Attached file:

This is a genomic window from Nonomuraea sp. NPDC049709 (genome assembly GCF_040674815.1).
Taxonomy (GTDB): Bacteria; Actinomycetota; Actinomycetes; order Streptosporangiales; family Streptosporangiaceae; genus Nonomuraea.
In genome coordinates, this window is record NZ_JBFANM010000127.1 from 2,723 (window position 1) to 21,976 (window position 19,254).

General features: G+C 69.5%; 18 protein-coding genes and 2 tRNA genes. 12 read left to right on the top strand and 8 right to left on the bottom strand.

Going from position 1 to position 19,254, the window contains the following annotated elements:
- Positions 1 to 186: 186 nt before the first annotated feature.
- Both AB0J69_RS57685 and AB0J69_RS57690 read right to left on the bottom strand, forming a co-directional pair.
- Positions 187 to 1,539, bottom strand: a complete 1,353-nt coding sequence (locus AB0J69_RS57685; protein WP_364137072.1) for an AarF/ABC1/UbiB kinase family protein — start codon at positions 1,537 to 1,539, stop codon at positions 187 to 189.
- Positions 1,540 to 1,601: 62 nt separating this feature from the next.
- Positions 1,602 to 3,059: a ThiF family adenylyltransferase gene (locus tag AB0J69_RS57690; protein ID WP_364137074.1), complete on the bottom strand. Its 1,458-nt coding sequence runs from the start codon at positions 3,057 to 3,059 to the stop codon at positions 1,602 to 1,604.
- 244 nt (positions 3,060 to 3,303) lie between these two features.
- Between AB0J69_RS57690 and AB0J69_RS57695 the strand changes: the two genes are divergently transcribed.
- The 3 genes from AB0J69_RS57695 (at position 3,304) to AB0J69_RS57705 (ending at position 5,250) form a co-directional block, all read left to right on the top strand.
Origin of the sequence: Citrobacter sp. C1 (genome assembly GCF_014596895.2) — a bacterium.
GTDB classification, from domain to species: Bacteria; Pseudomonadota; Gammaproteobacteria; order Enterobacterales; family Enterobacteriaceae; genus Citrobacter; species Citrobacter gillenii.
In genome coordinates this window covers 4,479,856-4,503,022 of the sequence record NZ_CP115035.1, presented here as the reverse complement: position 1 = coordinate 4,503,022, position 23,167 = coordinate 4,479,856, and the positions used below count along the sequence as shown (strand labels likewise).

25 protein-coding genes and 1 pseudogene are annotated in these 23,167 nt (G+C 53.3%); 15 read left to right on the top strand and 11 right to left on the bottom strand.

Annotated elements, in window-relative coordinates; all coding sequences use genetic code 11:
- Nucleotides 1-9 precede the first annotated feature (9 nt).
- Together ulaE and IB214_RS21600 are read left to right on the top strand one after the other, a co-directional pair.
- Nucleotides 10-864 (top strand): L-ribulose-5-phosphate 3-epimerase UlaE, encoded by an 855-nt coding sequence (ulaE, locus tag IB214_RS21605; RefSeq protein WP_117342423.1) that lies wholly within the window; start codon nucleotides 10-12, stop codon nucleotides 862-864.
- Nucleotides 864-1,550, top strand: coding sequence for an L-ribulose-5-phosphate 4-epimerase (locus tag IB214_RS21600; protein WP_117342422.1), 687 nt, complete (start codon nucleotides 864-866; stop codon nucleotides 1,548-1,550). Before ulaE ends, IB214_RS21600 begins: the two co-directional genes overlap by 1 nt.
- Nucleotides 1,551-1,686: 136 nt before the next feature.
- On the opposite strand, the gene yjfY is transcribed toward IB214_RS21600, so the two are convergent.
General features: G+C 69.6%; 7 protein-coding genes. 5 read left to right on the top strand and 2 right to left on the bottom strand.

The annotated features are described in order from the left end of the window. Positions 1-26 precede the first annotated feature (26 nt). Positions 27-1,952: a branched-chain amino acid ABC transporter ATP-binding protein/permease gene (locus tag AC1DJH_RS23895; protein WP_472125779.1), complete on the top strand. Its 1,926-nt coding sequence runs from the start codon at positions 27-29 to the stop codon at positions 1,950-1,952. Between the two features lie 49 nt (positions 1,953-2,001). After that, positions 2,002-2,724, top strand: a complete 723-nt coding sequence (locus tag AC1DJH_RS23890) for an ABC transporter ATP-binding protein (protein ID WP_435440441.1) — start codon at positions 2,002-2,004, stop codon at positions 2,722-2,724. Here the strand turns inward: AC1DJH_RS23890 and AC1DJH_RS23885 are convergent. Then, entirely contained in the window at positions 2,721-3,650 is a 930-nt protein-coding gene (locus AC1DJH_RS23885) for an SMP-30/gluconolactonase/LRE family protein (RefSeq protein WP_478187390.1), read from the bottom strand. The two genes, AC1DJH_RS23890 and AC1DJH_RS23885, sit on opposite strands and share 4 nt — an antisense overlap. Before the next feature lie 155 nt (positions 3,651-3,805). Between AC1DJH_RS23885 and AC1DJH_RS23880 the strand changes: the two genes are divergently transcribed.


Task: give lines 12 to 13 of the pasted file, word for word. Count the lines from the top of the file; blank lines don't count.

- Between AB0J69_RS57690 and AB0J69_RS57695 the strand changes: the two genes are divergently transcribed.
- The 3 genes from AB0J69_RS57695 (at position 3,304) to AB0J69_RS57705 (ending at position 5,250) form a co-directional block, all read left to right on the top strand.